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Aurora Institute

Where Do End-of-Course Exams Fit In?

CompetencyWorks Blog

Author(s): Chris Sturgis

Issue(s): Issues in Practice, Create Balanced Systems of Assessments

Ready for the exam

Anyone deep in competency education is probably getting a lot of calls from around the country asking for briefings, and advice about how to move forward. So we are going to start a new category of posts aimed at making sense of competency education. We’ll just call it Understanding Competency Education, and it is designed for people who are just diving into the topic. Quite honestly, it is probably for all of us as our understanding deepens.


The first topic is something we are asked about frequently: What is the relationship between competency education and “end-of-course” exams? Does using an end-of-course exam mean that you have implemented competency education? Do you have to use end-of-course exams in a competency education system?

Let’s take this step by step. We are all working together to sharpen our thinking, so please jump in if you think I don’t have this quite right.

System of Assessments: Competency education considers assessment to be part of the learning process. The assessments, formative and summative alike, need to be designed around the specific learning objectives that the students are focused on. Most important for ensuring that students are progressing and “pacing” is for teachers and students to use the formative assessment process to guide student learning. Thus, an end-of-course exam could be part of the system of assessments but certainly not the only one.

Demonstration of Mastery: The design of the end-of–course exam makes a difference. Competencies are designed so that students demonstrate mastery based on the higher levels of Depth of Knowledge or Bloom’s Taxonomy. For an end-of-course exam to be valuable in a competency-based system, it needs to be designed to assess mastery. An end-of-course exam could be a bubble test and/or it could focus on lower-level skills without the capacity to be used to assess mastery. So perhaps we should think about language to differentiate – course-mastery exams and end-of-course exams. Certainly an end-of-course exam might be a performance-based assessment contributing to students’ portfolios.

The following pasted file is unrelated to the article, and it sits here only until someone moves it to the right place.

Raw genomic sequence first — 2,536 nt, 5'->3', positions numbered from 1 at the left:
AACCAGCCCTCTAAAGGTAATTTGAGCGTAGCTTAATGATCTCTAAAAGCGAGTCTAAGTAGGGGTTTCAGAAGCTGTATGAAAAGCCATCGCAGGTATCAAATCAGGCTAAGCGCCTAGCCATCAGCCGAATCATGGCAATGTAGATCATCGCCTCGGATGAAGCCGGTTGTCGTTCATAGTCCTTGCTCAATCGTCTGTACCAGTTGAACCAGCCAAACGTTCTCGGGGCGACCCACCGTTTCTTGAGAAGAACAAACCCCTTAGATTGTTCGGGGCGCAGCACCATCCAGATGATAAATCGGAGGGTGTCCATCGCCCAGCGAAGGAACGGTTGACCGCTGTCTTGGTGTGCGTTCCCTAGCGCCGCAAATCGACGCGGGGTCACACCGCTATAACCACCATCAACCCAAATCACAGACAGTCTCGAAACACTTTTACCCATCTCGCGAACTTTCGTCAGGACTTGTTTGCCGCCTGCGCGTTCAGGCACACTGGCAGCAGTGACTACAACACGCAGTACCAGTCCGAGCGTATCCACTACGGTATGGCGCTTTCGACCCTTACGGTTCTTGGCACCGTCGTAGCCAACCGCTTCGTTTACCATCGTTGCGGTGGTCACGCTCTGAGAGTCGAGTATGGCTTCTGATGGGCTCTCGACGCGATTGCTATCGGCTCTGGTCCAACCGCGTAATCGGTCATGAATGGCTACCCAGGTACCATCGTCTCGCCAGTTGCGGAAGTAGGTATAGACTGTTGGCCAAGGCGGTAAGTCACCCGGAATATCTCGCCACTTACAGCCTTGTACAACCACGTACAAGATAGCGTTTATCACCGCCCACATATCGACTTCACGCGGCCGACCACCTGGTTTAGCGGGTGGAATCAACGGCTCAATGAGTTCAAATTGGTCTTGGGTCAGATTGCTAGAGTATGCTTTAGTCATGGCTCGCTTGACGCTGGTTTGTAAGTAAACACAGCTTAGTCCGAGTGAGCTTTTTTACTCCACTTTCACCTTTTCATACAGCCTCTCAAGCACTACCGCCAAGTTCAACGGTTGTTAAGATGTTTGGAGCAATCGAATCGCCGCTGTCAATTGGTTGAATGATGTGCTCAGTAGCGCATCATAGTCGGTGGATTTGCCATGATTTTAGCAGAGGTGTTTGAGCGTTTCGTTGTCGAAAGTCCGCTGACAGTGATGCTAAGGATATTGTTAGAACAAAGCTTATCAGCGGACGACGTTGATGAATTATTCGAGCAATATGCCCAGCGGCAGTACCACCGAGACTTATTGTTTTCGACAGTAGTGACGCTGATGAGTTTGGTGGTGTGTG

Learning Progressions: Competency education assumes that students are building skills (mastering learning objectives) throughout a course. So “grading” means that we are monitoring student progress in mastering skills and content. If an end-of-course exam is used, students would still need the opportunity to get instructional help if they didn’t “pass” or demonstrate proficiency on the exam. The idea that there would be a one-time end-of-course exam with a letter grade is anathema to competency education. Remember:  “…failure or poor performance may be part of the student’s learning curve, but it is not an outcome.”

Quality Control: End-of-course exams, such as AP exams, certainly could be a component of a quality control system.  We have been using an awkward, top-down, NCLB-driven accountability system to address quality issues in the education system.  CompeWe are always going to have to be vigilant in ensuring that: 1) consistency in the understanding across states, districts, schools and classrooms about what is proficiency (thank goodness for the Common core) and, 2)  we avoid being entrapped in the cultural demand for sorting students by differentiating what proficiency means.

In summary, an end-of-course exam is useful in competency education if 1) it is one of many assessments, designed specifically around the competencies and learning objectives; 2) it allows students to demonstrate the application of knowledge, and 3) students who are not yet proficient have opportunities to get instructional help and multiple chances to demonstrate mastery.

Please be sure to comment, to further clarify, and even to disagree if you don’t think these explanations are accurate. It’s most important that we build understanding and not confusion! If we get a lot of comments, I’ll rewrite this post to better reflect your expertise!




Chris Sturgis is Principal of MetisNet, a consulting firm that specializes in supporting foundations and special initiatives in strategy development, coaching and rapid research. She is strategic advisor to the Youth Transition Funders Group and manages the Connected by 25 blog.